legal marijuana
Credit: Adobe stock. May not be republished without license.

A Cascade County District Court judge has overturned a municipal prohibition on cannabis dispensaries in Great Falls and ordered local officials to permit a new recreational marijuana shop as soon as possible. 

Tuesday’s ruling comes just weeks before Great Falls residents will vote on whether to allow the sale of medical or recreational cannabis in the city limits, despite residents supporting sales by a wide margin in 2020 when voters statewide legalized recreational cannabis. 

In 2020, Cascade County voters supported recreational legalization 54.7% to 45.3%, making it a “green” county where cannabis sales would automatically be allowed. However, “green” counties and municipalities can put forth a ballot initiative to make it illegal to sell recreational cannabis. On the other side of the equation, “red” counties can ask voters to make the drug legal.

In early 2022, Janelle and Dale Yatsko, owners of Green Creek Dispensary just outside of city limits, secured property within Great Falls to open a second location to sell adult-use cannabis. The owners went about getting the proper state and local approvals to open, but when it came time for the fire department to inspect the property, it did not process the application and instead referred the Yatskos to the city attorney.

“The Yatkos are thrilled on behalf of their patients. The Court’s decision upholds the rule of law and the will of the people of Great Falls.”

Attorney Raph Graybill

The owners met with the city attorney and later the city manager, who confirmed that the municipality would not process its safety inspection application. The city manager cited a local ordinance that prohibited “any medical marijuana activities” within city limits. The manager went on to write that while the state may have legalized cannabis use, the federal government had not. The Yatskos then went to the city commission, which held a special meeting about the matter on April 19, where it denied the appeal. The owners then went to court. 

On Tuesday, Judge David Grubich ruled in the petitioner’s favor, writing that “the cultivation and sale of adult-use cannabis [are] authorized by state law within Cascade County, including within the City of Great Falls.” He ordered the city to process the safety certificate as soon as possible.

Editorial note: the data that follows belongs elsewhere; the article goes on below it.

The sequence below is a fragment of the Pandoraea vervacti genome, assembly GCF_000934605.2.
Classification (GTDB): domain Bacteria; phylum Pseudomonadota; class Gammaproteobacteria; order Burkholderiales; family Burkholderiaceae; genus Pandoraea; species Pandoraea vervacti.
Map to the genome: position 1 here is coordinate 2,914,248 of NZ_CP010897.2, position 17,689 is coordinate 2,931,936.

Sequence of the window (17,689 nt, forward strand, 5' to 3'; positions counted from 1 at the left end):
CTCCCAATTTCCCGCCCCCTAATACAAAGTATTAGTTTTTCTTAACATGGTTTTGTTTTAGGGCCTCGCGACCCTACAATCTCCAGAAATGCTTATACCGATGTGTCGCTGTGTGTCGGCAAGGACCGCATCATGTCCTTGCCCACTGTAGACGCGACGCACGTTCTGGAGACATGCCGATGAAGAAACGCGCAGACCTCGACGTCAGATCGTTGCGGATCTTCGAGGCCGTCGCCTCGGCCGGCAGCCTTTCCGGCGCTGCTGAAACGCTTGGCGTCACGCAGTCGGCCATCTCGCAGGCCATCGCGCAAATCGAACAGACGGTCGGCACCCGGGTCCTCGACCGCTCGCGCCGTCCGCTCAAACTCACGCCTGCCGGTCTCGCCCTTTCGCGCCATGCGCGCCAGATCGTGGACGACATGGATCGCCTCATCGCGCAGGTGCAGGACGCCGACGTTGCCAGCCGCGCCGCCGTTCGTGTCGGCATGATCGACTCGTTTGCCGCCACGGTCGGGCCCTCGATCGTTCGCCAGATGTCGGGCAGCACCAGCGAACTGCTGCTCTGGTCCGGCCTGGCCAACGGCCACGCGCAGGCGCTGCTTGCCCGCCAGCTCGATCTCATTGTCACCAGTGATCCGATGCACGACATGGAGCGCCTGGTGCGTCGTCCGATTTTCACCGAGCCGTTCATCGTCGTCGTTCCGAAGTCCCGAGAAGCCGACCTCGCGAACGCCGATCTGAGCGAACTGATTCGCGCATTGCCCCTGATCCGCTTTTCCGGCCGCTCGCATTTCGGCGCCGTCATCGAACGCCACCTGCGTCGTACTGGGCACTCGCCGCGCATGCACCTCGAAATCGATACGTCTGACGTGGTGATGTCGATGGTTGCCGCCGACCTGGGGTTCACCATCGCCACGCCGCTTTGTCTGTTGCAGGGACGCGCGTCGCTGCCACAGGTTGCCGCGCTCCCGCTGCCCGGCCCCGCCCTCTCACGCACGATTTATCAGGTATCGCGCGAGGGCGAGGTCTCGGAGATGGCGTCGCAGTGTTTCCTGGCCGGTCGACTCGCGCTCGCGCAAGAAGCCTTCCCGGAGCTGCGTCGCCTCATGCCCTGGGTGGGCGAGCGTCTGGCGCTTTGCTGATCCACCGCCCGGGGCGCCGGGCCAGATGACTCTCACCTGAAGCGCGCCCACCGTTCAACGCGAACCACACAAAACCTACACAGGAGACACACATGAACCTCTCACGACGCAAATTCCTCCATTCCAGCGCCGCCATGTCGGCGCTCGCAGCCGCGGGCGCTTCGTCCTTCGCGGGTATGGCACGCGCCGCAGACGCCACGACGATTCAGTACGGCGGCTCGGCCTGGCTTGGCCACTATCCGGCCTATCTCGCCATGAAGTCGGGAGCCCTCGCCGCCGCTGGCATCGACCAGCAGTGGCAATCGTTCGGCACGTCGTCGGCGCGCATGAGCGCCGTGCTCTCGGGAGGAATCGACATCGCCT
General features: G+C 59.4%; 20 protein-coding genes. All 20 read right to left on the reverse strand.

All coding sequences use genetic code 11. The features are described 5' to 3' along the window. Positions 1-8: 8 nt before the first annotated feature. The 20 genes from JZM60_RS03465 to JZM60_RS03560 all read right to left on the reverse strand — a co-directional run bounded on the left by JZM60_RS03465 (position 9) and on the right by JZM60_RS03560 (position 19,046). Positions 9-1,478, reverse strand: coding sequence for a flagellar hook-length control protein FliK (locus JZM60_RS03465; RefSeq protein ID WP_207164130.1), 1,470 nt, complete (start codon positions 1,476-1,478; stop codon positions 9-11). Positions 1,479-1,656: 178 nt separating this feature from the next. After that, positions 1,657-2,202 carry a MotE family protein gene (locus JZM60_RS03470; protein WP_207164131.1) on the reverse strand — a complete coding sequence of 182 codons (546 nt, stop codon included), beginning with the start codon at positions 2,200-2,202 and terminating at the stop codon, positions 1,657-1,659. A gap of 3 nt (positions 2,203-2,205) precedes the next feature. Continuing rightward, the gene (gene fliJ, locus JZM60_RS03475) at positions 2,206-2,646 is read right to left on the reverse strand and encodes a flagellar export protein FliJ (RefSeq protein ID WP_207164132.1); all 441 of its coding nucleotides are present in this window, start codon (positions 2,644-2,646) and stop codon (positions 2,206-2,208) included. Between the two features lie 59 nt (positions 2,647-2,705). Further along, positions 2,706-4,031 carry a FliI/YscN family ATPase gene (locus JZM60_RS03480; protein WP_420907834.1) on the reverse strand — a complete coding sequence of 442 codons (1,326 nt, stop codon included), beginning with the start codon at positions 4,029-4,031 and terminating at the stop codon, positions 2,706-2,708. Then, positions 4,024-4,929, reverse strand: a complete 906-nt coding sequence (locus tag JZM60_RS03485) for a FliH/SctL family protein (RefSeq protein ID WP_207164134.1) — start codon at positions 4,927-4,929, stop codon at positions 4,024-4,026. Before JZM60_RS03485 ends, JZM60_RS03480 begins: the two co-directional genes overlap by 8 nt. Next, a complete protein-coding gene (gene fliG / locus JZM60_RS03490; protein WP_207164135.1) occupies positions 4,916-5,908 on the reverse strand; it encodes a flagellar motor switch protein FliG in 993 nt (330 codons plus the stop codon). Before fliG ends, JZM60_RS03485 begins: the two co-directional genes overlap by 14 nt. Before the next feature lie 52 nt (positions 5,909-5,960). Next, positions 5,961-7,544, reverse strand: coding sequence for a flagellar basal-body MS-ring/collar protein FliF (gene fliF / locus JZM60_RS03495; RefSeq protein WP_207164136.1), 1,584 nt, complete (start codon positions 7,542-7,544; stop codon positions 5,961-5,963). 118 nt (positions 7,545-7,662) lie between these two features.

related

Montana marijuana FAQ

On Jan. 1, 2022, adult-use recreational marijuana will become available for purchase in Montana. We’ve put together a one-stop guide to answer the most common questions about the new industry, from possession limits to travel tips and everything in between.

In a statement, Raph Graybill, an attorney for the Yatskos, said, “the Yatkos are thrilled on behalf of their patients. The Court’s decision upholds the rule of law and the will of the people of Great Falls.”

Of course, whether or not Green Creek Dispensary can open a second location depends on if voters again approve cannabis on the ballot next month. Local voters will face these questions: county-wide voters will decide if they want a 3% local sales tax on recreational and medical cannabis, and city residents will decide if they want to ban “pot shops” altogether. While Cascade County voters passed recreational cannabis by a wide margin in 2020, it was even wider within the city limits. 

latest stories

Forest Service turns back Holland Lake proposal, for now

In a letter to the developer, POWDR of Park City, Utah, the Forest Service stated that there were inaccuracies with its Master Development Plan. The letter has not been released to the public, but among the issues that had been pointed out by a grassroots group organized against the development, Save Holland Lake, was the…

The resignation that wasn’t

On Aug. 12, 21-year-old Billings Republican Rep. Mallerie Stromswold signed a letter withdrawing from her legislative race and forwarded it to the Yellowstone County Republican Central Committee, which, after a delay, mailed it to the Montana Secretary of State. Today she’s preparing to serve her newly elected term. What happened?

Justin Franz is a freelance writer, photographer and editor based in Whitefish. Originally from Maine, he is a graduate of the University of Montana's School of Journalism and worked for the Flathead Beacon for nine years. His work has appeared in the Washington Post, Seattle Times and New York Times. Find him at justinfranz.com or follow him on Twitter.